Significant Flood Risks Found for the Lower Mainland,
British Columbia

A new study shows flood risks in the Lower Mainland region of British Columbia are significant and will become more severe as a result of climate change, indicating an urgent need for developing a flood management strategy. The study, conducted for Fraser Basin Council by a team led by Northwest Hydraulic Consultants (NHC), estimated potential current and future losses for Fraser River and coastal floods. Losses from riverine floods would be somewhat higher than for coastal floods, and a recurrence of the 1894 flood of record would result in more than $20 billion in economic losses today, increasing to over $30 billion at the end of the century.

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Lower Fraser River at Alex Fraser Bridge,
looking upstream
Fraser Basin Council held a briefing session on May 30, 2016 to publicize the results of the Phase 1 Lower Mainland Flood Management Strategy. The flood strategy will enhance protection for communities along the Lower Fraser River from Hope to Richmond and on the coast from Squamish to White Rock. Nearly 500,000 people of the regional 2.8 million population live in flood-prone areas. NHC worked on the two key projects for Phase 1 - a flood vulnerability assessment for the region and an evaluation of present dikes to withstand a major flood.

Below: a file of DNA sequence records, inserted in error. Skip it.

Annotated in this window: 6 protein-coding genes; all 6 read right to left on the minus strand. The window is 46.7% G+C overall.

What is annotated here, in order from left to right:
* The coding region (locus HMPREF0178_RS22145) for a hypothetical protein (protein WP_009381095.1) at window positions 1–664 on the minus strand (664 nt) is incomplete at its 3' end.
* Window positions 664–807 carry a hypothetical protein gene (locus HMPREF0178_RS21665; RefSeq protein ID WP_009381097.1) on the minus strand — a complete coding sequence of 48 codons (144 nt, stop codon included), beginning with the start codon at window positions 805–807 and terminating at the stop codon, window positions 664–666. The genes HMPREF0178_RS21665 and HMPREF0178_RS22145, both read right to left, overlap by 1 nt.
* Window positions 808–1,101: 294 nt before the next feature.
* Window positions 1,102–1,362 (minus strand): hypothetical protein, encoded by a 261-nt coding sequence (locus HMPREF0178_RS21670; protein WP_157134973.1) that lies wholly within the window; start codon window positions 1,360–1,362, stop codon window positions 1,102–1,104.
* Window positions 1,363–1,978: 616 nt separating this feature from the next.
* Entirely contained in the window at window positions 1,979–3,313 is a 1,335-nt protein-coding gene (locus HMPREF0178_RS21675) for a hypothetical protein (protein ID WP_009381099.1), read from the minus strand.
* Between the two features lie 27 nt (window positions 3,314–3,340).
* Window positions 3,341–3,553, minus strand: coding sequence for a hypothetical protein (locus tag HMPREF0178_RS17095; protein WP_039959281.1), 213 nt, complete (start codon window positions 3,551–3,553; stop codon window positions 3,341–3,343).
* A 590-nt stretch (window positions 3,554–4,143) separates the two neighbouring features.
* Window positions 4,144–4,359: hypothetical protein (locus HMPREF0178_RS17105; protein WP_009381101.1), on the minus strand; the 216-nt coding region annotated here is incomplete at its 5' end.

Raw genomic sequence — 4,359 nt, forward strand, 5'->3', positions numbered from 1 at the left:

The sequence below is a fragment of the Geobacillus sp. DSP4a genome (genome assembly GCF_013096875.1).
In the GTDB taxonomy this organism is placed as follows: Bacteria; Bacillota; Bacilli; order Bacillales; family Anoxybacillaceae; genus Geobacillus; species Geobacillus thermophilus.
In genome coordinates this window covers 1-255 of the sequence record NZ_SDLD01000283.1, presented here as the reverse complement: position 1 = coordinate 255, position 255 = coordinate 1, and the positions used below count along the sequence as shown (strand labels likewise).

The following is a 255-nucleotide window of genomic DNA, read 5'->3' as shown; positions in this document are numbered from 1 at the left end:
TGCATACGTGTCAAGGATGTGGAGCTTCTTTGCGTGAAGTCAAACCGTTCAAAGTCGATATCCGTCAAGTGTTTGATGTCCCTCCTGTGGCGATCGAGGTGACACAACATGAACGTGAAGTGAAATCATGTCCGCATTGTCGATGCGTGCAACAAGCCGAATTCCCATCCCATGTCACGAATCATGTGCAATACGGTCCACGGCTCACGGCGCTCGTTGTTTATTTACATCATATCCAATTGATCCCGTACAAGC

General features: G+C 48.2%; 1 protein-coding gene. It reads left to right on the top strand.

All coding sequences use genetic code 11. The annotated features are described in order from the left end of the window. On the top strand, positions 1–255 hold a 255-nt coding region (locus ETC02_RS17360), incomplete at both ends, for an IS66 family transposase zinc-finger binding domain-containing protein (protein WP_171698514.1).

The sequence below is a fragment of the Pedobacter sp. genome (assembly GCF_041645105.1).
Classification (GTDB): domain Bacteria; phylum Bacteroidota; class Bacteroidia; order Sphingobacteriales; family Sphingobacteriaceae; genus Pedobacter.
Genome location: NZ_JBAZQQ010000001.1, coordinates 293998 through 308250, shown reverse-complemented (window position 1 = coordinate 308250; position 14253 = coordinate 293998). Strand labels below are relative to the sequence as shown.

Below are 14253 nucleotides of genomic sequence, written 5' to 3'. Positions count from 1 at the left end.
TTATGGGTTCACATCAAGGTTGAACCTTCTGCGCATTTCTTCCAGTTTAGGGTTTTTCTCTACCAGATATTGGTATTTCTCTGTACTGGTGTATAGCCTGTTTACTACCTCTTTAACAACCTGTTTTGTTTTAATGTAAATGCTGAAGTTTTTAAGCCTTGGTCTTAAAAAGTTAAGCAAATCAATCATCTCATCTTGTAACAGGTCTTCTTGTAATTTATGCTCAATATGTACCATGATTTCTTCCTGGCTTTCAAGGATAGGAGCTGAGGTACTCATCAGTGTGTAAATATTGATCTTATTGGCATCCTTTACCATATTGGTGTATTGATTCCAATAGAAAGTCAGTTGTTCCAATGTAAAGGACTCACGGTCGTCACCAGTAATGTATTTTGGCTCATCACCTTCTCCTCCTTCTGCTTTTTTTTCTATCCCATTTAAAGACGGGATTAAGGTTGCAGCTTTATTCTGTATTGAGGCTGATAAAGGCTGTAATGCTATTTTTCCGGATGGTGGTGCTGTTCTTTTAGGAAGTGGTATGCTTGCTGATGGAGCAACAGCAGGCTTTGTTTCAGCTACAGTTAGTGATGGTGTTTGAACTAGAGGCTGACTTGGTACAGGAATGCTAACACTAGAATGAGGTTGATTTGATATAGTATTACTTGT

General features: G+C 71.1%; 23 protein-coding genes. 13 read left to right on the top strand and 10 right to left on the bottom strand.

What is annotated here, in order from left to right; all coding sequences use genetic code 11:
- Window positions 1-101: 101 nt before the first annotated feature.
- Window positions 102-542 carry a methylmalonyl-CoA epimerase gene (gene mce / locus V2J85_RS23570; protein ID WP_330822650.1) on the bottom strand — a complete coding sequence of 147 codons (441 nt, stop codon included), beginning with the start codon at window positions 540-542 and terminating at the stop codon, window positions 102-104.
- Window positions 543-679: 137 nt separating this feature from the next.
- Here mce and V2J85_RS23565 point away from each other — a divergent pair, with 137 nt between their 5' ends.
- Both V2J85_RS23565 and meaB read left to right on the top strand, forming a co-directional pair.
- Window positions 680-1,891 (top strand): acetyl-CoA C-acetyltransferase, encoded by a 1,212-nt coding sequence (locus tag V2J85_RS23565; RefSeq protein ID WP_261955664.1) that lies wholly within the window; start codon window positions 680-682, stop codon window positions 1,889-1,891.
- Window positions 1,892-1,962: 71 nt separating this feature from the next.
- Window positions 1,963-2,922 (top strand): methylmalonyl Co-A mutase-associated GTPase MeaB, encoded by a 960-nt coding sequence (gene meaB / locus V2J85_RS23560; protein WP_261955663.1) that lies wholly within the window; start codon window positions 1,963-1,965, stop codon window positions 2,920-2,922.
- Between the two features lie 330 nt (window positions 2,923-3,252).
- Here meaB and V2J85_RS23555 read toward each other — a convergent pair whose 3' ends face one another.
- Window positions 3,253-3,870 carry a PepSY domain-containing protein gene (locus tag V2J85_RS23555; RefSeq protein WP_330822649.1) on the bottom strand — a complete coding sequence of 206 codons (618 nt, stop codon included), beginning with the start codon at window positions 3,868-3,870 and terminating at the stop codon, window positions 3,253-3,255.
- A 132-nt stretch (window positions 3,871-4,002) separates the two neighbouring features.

NHC mapped the extent and depth of flood inundation using geographic information systems (GIS). The Hazus-MH 2.1 Canadian Flood Module was used to estimate losses related to residential, commercial, and public/institutional buildings. Infrastructure, cargo shipping delays, and agriculture losses were estimated outside Hazus. NHC's final report is available at this link.

The Lower Mainland region is protected from flooding by a system of 74 dikes that extend over a length of
500 km. The NHC team reviewed not only the adequacy of dike crest levels but also geotechnical stability, erosion protection, control of vegetation and animal activity, building encroachments, associated structures, and administrative arrangements such as right-of-way agreements, maintenance procedures, and emergency preparedness. Only 13% of the dikes were classified as being in fair to good condition, while the remainder were poor to unacceptable. The NHC dike assessment report can be downloaded at this link.

The studies have improved our understanding of regional flood risks and will support development of a flood management strategy that incorporates structural and non-structural measures, an implementation action plan, and recommendations for a secure, sustainable funding model. For more information please contact Monica Mannerström, PEng via email.

Sample flood depth map for Richmond and Delta assuming dike breaching.
(Dark blue area represents flood depth of 2-5 m, light blue 1-2 m, green 0.5-1 m, and yellow 0-0.5 m.)